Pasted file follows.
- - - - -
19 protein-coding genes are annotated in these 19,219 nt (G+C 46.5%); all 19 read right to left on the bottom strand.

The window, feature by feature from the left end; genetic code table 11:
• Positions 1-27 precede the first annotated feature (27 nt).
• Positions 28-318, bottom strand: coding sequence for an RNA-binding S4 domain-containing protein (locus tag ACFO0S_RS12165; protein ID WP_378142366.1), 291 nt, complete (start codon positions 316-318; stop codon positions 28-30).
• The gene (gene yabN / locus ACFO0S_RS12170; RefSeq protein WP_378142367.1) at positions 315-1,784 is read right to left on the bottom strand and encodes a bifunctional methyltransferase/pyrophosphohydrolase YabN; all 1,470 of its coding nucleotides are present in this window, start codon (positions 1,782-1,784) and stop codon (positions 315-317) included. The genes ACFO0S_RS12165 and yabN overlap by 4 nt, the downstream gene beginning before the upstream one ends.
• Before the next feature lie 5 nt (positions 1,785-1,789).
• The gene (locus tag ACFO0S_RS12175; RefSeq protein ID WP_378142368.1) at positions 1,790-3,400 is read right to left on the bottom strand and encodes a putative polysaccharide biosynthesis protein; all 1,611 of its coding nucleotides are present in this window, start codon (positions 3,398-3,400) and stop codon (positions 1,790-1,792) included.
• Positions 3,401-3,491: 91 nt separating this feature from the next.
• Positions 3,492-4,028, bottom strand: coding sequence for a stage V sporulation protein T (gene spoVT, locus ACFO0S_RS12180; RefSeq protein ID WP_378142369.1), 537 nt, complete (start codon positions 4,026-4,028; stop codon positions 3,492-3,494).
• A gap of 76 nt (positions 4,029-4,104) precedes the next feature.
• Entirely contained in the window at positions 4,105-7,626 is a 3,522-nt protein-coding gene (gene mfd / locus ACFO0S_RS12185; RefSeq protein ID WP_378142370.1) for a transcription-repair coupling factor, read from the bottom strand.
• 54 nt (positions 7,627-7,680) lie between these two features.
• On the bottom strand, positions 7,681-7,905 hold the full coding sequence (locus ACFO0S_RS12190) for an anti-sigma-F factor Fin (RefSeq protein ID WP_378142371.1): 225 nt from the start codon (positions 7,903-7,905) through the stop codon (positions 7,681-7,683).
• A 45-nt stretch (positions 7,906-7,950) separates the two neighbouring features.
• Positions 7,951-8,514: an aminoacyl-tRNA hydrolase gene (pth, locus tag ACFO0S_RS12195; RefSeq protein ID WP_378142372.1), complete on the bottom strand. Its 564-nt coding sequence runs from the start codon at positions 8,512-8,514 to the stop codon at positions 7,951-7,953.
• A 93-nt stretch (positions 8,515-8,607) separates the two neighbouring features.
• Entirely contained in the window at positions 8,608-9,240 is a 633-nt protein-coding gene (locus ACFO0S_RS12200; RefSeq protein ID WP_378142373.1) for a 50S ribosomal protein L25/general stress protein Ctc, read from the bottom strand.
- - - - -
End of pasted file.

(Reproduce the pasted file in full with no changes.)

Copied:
19 protein-coding genes are annotated in these 19,219 nt (G+C 46.5%); all 19 read right to left on the bottom strand.

The window, feature by feature from the left end; genetic code table 11:
• Positions 1-27 precede the first annotated feature (27 nt).
• Positions 28-318, bottom strand: coding sequence for an RNA-binding S4 domain-containing protein (locus tag ACFO0S_RS12165; protein ID WP_378142366.1), 291 nt, complete (start codon positions 316-318; stop codon positions 28-30).
• The gene (gene yabN / locus ACFO0S_RS12170; RefSeq protein WP_378142367.1) at positions 315-1,784 is read right to left on the bottom strand and encodes a bifunctional methyltransferase/pyrophosphohydrolase YabN; all 1,470 of its coding nucleotides are present in this window, start codon (positions 1,782-1,784) and stop codon (positions 315-317) included. The genes ACFO0S_RS12165 and yabN overlap by 4 nt, the downstream gene beginning before the upstream one ends.
• Before the next feature lie 5 nt (positions 1,785-1,789).
• The gene (locus tag ACFO0S_RS12175; RefSeq protein ID WP_378142368.1) at positions 1,790-3,400 is read right to left on the bottom strand and encodes a putative polysaccharide biosynthesis protein; all 1,611 of its coding nucleotides are present in this window, start codon (positions 3,398-3,400) and stop codon (positions 1,790-1,792) included.
• Positions 3,401-3,491: 91 nt separating this feature from the next.
• Positions 3,492-4,028, bottom strand: coding sequence for a stage V sporulation protein T (gene spoVT, locus ACFO0S_RS12180; RefSeq protein ID WP_378142369.1), 537 nt, complete (start codon positions 4,026-4,028; stop codon positions 3,492-3,494).
• A gap of 76 nt (positions 4,029-4,104) precedes the next feature.
• Entirely contained in the window at positions 4,105-7,626 is a 3,522-nt protein-coding gene (gene mfd / locus ACFO0S_RS12185; RefSeq protein ID WP_378142370.1) for a transcription-repair coupling factor, read from the bottom strand.
• 54 nt (positions 7,627-7,680) lie between these two features.
• On the bottom strand, positions 7,681-7,905 hold the full coding sequence (locus ACFO0S_RS12190) for an anti-sigma-F factor Fin (RefSeq protein ID WP_378142371.1): 225 nt from the start codon (positions 7,903-7,905) through the stop codon (positions 7,681-7,683).
• A 45-nt stretch (positions 7,906-7,950) separates the two neighbouring features.
• Positions 7,951-8,514: an aminoacyl-tRNA hydrolase gene (pth, locus tag ACFO0S_RS12195; RefSeq protein ID WP_378142372.1), complete on the bottom strand. Its 564-nt coding sequence runs from the start codon at positions 8,512-8,514 to the stop codon at positions 7,951-7,953.
• A 93-nt stretch (positions 8,515-8,607) separates the two neighbouring features.
• Entirely contained in the window at positions 8,608-9,240 is a 633-nt protein-coding gene (locus ACFO0S_RS12200; RefSeq protein ID WP_378142373.1) for a 50S ribosomal protein L25/general stress protein Ctc, read from the bottom strand.